How To Prepare To Innovate Your Trading (Key Points/Cheat Sheet)

Here are the key points from our video ‘How To Prepare To Innovate Your Trading’ that you can use as a reference guide or ‘cheat sheet’. The video is available on our YouTube channel and at the bottom of this article.

  • By breaking things down, we can start to innovate by looking outside of trading. This is like what is done in Formula one. The technical leader of the Mercedes F1 team, Paddy Lowe, claims that when he started in F1 they would record 8 channels of data. Now they record 16,000 from every single parameter on the car. Which then leads to another 50,000 channels of data.
  • This allows them to innovate at the highest level, meaning even technology from a couple of years ago is already outdated as they move on to bigger and better things in every aspect. From the fluid for the drivers, to the exact angle of the gun operator in the pit crew. Some of these innovations won’t be specifically for F1, but will also be used in other industries entirely. They refer to this as their optimisation loop but it’s most commonly known as marginal gains.
  • This term marginal gains became very popular after the success of Sir Dave Brailsford who used the approach to transform British cycling. In the 2000 Olympics, the team had only won 1 gold medal. By 2008, under his guidance as performance director, they won 8 gold medals and again in 2012. His philosophy is simple. You break down every single thing possible in the process of cycling and try to improve each thing by just 1%.
  • This is a marginal gain in every category. But together they all add up to be a magnificent advantage. This even extends to having marginal gains in sleeping. As they will go as far as to have certain mattresses and pillows that travel with the cyclists to ensure every single aspect of their performance is excellent.
  • Taking the traditional trading approach, Brailsford might have looked at the wheels they’re using and tried different other wheels on the market. This is what traders do by swapping a trend line for a moving average and so on. But instead, by breaking down exactly what goes into making the wheel, from the shape, size and material, it really leads to innovations. This is like us looking at exactly how we use the trend line. Which anchor points, what duration of time, what criteria in general. This approach is now used in everything from business to healthcare to education. So let’s use it for trading.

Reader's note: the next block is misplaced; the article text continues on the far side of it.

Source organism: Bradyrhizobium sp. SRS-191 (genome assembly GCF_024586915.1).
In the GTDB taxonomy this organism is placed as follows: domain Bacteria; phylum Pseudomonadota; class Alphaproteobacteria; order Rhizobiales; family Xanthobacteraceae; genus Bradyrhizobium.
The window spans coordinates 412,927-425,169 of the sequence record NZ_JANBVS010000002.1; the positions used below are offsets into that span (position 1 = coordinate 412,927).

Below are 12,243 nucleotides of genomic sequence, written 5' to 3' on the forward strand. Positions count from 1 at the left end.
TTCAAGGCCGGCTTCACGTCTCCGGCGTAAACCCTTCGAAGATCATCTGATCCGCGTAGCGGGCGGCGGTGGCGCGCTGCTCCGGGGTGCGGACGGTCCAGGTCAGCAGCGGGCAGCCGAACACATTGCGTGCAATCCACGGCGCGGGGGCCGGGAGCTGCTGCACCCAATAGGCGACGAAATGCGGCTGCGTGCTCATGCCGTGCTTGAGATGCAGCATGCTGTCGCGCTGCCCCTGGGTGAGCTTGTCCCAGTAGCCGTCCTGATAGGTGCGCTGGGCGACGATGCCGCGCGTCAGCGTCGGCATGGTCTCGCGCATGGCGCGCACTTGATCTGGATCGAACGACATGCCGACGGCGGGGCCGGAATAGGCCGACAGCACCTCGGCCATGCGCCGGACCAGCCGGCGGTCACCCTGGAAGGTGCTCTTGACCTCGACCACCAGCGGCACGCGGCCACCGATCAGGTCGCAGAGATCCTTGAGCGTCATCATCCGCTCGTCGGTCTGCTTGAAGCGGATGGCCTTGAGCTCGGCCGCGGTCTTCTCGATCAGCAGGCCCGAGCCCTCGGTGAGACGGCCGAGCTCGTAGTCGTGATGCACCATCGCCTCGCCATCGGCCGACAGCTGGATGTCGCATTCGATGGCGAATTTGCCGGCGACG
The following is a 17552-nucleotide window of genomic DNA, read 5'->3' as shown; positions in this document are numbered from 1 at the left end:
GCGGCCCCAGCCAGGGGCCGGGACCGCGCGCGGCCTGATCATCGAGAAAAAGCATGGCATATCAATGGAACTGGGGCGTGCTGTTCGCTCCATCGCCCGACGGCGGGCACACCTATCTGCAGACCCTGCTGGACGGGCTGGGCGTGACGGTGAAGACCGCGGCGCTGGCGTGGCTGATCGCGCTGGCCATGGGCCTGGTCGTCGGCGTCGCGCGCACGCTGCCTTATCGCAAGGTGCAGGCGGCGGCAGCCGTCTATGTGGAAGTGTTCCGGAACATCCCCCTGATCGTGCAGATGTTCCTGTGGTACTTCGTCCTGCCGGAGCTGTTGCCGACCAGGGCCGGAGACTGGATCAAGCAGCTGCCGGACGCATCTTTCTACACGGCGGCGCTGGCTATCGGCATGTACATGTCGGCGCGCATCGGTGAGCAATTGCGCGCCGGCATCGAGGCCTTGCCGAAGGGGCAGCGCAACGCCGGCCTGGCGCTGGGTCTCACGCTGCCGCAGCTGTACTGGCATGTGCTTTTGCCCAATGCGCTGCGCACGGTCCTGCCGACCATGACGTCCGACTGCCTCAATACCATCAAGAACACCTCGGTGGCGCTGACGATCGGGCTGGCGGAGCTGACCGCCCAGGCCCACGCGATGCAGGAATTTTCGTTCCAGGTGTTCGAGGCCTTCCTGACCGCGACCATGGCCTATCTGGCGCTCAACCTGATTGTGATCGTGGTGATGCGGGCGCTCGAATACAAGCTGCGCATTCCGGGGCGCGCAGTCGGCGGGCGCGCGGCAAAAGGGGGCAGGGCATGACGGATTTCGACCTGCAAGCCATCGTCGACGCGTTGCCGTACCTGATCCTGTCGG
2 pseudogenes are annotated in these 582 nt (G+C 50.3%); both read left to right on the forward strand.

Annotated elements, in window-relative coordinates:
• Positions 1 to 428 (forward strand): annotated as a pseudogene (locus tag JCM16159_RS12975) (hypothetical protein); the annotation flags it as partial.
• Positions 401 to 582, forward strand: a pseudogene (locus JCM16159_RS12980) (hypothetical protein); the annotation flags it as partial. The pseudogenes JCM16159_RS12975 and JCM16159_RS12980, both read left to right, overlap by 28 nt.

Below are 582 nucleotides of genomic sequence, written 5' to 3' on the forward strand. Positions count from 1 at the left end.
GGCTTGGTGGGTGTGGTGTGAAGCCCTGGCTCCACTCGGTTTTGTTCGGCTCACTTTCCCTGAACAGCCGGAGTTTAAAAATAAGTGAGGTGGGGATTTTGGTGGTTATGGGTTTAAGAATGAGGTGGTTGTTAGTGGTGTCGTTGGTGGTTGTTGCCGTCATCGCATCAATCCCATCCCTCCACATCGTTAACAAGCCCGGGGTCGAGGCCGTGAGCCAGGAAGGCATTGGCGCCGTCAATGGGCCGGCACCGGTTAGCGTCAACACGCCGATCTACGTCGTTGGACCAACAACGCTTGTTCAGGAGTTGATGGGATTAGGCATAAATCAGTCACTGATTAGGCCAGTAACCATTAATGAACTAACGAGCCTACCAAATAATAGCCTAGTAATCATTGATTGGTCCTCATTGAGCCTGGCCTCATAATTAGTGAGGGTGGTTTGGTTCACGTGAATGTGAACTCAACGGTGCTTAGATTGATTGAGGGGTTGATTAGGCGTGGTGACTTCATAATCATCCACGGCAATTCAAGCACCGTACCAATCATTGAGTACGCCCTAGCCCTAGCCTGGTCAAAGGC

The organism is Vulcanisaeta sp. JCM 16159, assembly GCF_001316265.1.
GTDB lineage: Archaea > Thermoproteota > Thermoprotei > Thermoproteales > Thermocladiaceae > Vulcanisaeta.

• What we want to do is to start off with the core areas of our trading. For example, technical analysis, fundamental analysis, money management and risk, psychology and any other main factors you can think of. For most traders, this is all they would look to optimise. They look at these broad categories, and try to fill in something for each of them. But we want to take it a step further, so next we want to break these down further.
  • A good way to do this to begin with is with a mind map, where you can show how things link together. But after that I would recommend transferring this to something like a spreadsheet where you can see everything listed and you can input certain actions or results in there afterwards.
  • We basically want to cascade through the levels. Technical analysis might be broken down into horizontal analysis and trend analysis. This might then go deeper to trend lines, Fibonacci and so on. Before then you look at specific variations and different aspects of it. Like for Fibonacci, you might look at the individual levels, or the different anchor points you use.
  • Basically you want a list of every tiny aspect of your trading. Even if this is hundreds of aspects. It doesn’t necessarily mean you’re going to improve all of them, but it’s important to note them down. If you want to take it a step further, you can even look at things which might affect your performance but aren’t necessarily linked to trading. Such as how much sleep you get, what you eat, how much time you spend trading, even down to what mouse or screen you use.
  • It’s going to sound like a lot and it will seem strange that we’re innovating with all of this, but after a while once you get used to it, you will wonder how you can even optimise without this level of complexity. It will suddenly seem normal and it’s the same as when you look at any world class complex system in anything, including the human body.
  • The innovations aren’t done in a compound or macro way, they happen on small levels with the individual parts. This is how evolution and innovation works.

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